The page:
The Financial Industry Regulatory Authority (FINRA) brought and enforcement action (FINRA No. 2015045289901) against broker Jeffrey Snyder (Snyder) resulting a permanent bar from the securities industry. In addition, according to the BrokerCheck records kept by FINRA, Snyder has been the subject of at least 6 customer complaints, and 1 regulatory event. The customer complaints against Snyder allege a number of securities law violations including that the broker made unsuitable investments, engaged in churning (excessive trading), misrepresentations, negligence, fraud, and unauthorized trading other claims.
FINRA’s findings stated that although Snyder appeared for an on-the-record interview, he refused to respond to certain questions concerning allegations that he paid a customer compensation for investment losses without the knowledge or authorization of his member firm. Snyder’s refusal resulted in an automatic bar.
An examination of Snyder’s employment history reveals that Snyder moves from troubled firm to troubled firm. The pattern of brokers moving in this way is sometimes called “cockroaching” within the industry. See More Than 5,000 Stockbrokers From Expelled Firms Still Selling Securities, The Wall Street Journal, (Oct. 4, 2013). In Snyder’s 12 year career he has worked at 6 different firms. Snyder entered the securities industry in 2003. From February 2006, through June 2008, Snyder was associated with New Castle Financial Services LLC. Thereafter from June 2008 until August 2008, Snyder was a registered representative of The Concord Equity Group, LLC. From August 2008, until April 2012, Snyder was registered with Spartan Capital Securities, LLC. From April 2012 until April 2015, Snyder was associated with Rockwell Global Capital LLC. Finally, in March 2015, Snyder was registered with Network 1 Financial Securities Inc. until September 2015 out of the firm’s Danbury, Connecticut office location.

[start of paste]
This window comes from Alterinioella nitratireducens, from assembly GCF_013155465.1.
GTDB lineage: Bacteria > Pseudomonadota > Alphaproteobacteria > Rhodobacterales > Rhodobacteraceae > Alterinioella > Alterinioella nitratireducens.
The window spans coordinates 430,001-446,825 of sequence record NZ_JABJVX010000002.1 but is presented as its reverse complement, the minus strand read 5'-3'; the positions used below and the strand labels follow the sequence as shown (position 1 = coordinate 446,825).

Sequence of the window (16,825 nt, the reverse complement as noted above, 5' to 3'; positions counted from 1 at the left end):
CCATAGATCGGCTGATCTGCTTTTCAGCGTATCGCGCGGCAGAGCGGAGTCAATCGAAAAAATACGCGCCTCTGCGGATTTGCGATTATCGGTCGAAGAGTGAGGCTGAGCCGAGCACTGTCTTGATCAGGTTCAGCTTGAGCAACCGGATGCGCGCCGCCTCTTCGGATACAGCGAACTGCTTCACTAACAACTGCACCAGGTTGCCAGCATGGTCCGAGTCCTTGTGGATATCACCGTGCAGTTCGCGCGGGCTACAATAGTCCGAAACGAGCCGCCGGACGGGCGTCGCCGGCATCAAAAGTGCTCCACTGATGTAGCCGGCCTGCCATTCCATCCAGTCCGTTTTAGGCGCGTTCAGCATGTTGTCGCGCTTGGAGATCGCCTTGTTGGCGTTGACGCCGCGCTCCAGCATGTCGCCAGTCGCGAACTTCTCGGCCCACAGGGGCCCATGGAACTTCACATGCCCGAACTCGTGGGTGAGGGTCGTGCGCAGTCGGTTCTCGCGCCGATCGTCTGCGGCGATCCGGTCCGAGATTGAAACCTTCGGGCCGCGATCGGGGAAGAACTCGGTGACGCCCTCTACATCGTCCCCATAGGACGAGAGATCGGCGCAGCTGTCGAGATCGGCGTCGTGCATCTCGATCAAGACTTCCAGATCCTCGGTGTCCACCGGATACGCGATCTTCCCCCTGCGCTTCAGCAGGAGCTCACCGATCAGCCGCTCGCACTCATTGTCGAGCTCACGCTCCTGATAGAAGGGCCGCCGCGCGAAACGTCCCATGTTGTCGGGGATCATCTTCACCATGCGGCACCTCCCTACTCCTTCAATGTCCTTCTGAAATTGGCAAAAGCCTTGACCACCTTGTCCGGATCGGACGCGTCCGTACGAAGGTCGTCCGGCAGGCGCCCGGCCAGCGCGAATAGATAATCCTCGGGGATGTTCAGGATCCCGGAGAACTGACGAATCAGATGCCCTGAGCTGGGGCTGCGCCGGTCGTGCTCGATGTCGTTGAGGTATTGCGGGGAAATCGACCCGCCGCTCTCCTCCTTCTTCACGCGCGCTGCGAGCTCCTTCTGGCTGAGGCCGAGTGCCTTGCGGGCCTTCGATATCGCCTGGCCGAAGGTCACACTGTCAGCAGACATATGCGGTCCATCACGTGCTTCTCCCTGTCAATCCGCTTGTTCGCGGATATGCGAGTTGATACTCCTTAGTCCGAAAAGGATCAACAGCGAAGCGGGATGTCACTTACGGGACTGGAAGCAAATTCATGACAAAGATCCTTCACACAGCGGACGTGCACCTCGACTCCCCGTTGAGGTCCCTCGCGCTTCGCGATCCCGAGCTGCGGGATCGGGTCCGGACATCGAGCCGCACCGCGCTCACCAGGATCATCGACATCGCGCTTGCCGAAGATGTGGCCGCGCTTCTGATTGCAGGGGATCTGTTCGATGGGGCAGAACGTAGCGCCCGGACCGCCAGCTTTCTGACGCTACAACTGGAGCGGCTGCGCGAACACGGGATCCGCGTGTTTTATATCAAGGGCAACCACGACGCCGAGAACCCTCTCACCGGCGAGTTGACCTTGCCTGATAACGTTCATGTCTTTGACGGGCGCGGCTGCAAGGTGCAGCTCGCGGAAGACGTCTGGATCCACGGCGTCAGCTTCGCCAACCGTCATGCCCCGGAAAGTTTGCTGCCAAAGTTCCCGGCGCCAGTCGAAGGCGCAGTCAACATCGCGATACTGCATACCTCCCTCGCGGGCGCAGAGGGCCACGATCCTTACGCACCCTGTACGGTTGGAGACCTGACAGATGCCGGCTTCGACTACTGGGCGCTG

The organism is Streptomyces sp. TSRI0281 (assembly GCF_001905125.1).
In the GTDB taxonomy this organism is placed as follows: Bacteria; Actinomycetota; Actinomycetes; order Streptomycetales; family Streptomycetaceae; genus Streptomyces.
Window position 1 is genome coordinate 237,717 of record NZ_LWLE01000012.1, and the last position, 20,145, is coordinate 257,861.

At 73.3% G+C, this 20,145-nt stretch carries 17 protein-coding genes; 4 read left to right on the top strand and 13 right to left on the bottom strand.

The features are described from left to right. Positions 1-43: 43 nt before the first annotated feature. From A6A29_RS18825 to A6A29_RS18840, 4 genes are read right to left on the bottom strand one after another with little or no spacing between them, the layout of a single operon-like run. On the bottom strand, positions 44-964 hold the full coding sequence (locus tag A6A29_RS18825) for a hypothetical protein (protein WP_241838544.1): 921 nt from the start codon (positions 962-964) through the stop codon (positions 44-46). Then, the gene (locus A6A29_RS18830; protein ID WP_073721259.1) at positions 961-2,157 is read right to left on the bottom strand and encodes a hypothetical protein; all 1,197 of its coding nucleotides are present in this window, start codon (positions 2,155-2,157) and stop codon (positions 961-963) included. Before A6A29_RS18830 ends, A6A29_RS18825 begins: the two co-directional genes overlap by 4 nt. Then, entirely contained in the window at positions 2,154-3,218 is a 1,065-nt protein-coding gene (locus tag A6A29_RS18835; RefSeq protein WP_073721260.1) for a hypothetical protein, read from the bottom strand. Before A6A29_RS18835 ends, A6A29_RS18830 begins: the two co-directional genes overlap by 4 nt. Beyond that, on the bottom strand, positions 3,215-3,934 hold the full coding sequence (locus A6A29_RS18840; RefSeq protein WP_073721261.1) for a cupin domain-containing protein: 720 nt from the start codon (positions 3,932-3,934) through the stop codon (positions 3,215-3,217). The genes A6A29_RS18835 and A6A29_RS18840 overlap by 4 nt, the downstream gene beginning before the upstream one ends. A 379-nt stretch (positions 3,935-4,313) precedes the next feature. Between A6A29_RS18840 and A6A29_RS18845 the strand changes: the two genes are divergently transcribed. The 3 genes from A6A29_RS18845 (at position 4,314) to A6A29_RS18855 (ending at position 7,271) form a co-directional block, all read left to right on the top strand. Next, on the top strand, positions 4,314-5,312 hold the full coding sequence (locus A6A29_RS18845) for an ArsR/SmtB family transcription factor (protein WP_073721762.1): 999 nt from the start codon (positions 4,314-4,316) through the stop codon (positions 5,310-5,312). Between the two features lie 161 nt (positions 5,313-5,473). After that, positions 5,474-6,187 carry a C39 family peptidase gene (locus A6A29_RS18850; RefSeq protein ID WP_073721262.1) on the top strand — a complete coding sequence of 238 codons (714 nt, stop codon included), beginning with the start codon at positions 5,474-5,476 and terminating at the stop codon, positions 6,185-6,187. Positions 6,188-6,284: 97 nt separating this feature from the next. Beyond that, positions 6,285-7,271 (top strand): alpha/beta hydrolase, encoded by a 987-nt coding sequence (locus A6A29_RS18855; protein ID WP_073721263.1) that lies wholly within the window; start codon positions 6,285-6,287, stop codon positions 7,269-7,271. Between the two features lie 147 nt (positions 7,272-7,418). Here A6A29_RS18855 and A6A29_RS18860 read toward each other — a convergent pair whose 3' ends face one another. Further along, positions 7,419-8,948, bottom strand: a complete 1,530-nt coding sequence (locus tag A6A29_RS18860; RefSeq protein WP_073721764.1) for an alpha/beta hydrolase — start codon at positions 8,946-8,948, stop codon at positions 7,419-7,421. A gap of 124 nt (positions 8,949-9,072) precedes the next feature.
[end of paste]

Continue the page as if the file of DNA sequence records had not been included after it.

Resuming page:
In addition, almost all of the complaints against Snyder involve claims of churning. When brokers engage in churning the broker will typical trade in and out of securities, sometimes even the same stock, many times over a short period of time. Often times the account will completely “turnover” every month with different securities. This type of investment trading activity in the client’s account serves no reasonable purpose for the investor and is engaged in only to profit the broker through the generation of commissions created by the trades.
The elements to establish a churning claim, which is considered a species of securities fraud, are excessive transactions of securities, broker control over the account, and intent to defraud the investor by obtaining unlawful commissions. A similar claim, excessive trading, under FINRA’s suitability rule involves just the first two elements. Certain commonly used measures and ratios used to determine churning help evaluate a churning claim. These ratios look at how frequently the account is turned over plus whether or not the expenses incurred in the account made it unreasonable that the investor could reasonably profit from the activity.
The investment fraud attorneys at Gana LLP represent investors who have suffered securities losses due to the mishandling of their accounts. The majority of these claims may be brought in securities arbitration before FINRA. Our consultations are free of charge and the firm is only compensated if you recover.